- Members of Generation Z — those born between 1995 and 2010 — are the most willing to try foods produced using technology, according to a study from Ketchum, a New York-based communication firm. Of that demographic, 77% were more likely to eat such foods, while 67% of millennials, 58% of Gen Xers and 58% of baby boomers said they were willing to do so.
- The findings from Ketchum’s 2019 Food Tech Consumer Perception Study noted 71% of Gen Z respondents were generally comfortable with food tech, compared with 56% of millennials, 51% of Gen Xers and 58% of baby boomers.
- The research also found manufacturers should introduce food tech to consumers using both scientifically supported information and emotion to maximize buy-in before products arrive in the marketplace. The company used its unfiltered biometric methodology, which measures physical responses, to test food tech videos on consumers. Then then followed up with interviews to gauge content usefulness.
The results of this study could be significant for the food tech industry because Gen Z is becoming an increasingly influential demographic. It’s projected to be the largest and most ethnically diverse generation, so food tech developers and food and beverage manufacturers need to consider how to appeal to them.
Potential sales to this audience may be considerable. Gen Z group, which Nielsen reports comprises 26% of the population, represents between $29 billion and $143 billion in direct spending, according to Forbes. So Gen Zers represent a golden opportunity for wide acceptance of genetically modified ingredients, gene editing techniques such as CRISPR, and those fermented in labs or grown from animal cells.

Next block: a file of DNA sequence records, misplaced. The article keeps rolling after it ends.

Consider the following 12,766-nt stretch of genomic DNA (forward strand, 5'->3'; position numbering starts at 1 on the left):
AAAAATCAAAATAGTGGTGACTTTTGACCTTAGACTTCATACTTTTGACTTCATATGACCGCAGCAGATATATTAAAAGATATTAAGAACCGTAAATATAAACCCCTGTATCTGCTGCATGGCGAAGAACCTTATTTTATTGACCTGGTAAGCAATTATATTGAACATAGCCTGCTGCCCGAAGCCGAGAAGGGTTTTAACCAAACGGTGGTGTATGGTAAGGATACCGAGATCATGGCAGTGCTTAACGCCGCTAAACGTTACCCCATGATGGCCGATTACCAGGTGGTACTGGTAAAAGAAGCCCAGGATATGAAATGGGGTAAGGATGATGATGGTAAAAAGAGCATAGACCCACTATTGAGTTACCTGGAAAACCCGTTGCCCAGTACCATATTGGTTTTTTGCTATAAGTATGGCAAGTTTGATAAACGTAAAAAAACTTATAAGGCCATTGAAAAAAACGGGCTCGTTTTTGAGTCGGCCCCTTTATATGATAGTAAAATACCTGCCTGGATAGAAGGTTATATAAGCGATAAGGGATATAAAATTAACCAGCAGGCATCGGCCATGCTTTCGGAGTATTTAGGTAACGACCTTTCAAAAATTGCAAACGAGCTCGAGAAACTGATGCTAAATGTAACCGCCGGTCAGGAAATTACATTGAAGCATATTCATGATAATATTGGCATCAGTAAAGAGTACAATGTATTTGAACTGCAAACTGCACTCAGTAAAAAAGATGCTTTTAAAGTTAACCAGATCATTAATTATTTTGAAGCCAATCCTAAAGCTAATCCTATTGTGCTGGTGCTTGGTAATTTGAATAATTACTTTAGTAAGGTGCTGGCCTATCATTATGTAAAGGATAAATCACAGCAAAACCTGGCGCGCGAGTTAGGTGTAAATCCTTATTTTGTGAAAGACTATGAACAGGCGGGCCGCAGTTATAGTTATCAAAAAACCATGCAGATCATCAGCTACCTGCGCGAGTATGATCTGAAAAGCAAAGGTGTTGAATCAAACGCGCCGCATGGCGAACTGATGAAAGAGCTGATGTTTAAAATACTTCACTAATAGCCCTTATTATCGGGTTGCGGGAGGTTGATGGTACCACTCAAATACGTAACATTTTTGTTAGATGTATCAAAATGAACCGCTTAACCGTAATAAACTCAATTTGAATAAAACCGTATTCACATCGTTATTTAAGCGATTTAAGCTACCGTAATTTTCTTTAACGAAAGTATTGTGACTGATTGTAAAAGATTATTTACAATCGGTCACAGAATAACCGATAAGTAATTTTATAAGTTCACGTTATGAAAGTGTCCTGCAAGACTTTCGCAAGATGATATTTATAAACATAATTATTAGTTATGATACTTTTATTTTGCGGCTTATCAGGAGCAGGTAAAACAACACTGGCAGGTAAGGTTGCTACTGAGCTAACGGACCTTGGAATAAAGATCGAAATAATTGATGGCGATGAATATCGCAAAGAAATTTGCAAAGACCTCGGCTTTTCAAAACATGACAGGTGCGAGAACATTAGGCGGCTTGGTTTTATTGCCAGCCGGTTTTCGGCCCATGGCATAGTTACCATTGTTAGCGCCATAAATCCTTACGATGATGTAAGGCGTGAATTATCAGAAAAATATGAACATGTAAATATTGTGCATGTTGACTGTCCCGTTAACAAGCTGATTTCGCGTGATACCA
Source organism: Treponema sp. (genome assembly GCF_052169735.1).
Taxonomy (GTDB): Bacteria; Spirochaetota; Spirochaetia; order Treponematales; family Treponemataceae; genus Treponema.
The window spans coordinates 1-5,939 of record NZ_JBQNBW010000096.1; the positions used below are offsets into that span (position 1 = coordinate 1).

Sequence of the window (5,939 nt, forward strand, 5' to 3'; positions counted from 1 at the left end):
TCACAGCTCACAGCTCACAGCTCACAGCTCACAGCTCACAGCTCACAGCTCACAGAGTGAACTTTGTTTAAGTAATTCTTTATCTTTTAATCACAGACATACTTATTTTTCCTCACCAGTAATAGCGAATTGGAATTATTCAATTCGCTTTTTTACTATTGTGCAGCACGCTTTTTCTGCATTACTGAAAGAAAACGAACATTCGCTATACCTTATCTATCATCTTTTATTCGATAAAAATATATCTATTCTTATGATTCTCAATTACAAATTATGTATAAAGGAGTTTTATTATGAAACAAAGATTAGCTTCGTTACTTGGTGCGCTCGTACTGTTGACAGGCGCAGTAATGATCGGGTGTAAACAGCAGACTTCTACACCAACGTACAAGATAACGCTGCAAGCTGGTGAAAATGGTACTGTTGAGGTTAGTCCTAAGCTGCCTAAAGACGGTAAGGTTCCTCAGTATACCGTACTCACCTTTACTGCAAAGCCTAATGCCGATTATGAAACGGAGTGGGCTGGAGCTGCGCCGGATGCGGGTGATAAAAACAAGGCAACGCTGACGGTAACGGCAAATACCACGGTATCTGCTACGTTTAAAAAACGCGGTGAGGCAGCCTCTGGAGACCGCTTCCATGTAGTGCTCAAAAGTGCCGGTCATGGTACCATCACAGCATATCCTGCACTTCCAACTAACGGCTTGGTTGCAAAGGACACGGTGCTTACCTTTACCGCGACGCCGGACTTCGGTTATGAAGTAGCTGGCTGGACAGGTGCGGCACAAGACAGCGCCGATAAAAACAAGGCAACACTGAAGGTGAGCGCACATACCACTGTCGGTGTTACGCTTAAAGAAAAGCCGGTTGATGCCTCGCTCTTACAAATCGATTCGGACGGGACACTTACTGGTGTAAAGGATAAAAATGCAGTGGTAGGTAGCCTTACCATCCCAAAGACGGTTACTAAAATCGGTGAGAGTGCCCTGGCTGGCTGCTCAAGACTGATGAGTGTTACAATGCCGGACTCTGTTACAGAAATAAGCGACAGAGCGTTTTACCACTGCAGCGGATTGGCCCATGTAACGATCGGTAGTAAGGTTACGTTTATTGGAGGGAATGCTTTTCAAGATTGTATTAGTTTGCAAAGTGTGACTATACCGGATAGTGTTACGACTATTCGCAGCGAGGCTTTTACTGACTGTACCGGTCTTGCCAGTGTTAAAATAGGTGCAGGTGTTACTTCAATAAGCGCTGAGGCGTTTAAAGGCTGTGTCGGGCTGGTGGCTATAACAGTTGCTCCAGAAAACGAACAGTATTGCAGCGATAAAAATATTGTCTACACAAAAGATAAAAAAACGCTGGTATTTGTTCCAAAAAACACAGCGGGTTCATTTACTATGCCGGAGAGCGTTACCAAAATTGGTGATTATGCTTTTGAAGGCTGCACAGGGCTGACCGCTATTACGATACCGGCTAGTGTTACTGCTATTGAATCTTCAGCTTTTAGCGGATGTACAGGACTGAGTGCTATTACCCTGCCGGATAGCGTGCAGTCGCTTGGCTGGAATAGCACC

But Gen Z isn’t the only influential group in this space. Millennials — born between 1981 and 1996 — have been a group industry has tried to sway for years. Almost three out of 10 millennials are what Ketchum calls Food eVangelists, meaning they are influencers among their communities and on social media who have an impact on how food is raised, packaged and sold. Almost the same proportion of Gen Zers fit this profile — 27%. But only 15% of Gen Xers and 8% of baby boomers are in this category.
But generational differences aside, one finding is key: A majority of consumers in all demographics included in this study are comfortable with food tech and willing to try its products.
For the food tech startups out there, these findings could be useful, helping them appeal to sustainability concerns and other factors driving purchases and brand loyalty. Whether the overarching issue is the impact of climate change on the environment — or more specific issues such as animal welfare or food waste — focusing on how food tech may be able to address it will be key to gaining trust, and therefore attracting business.
By Cathy Siegner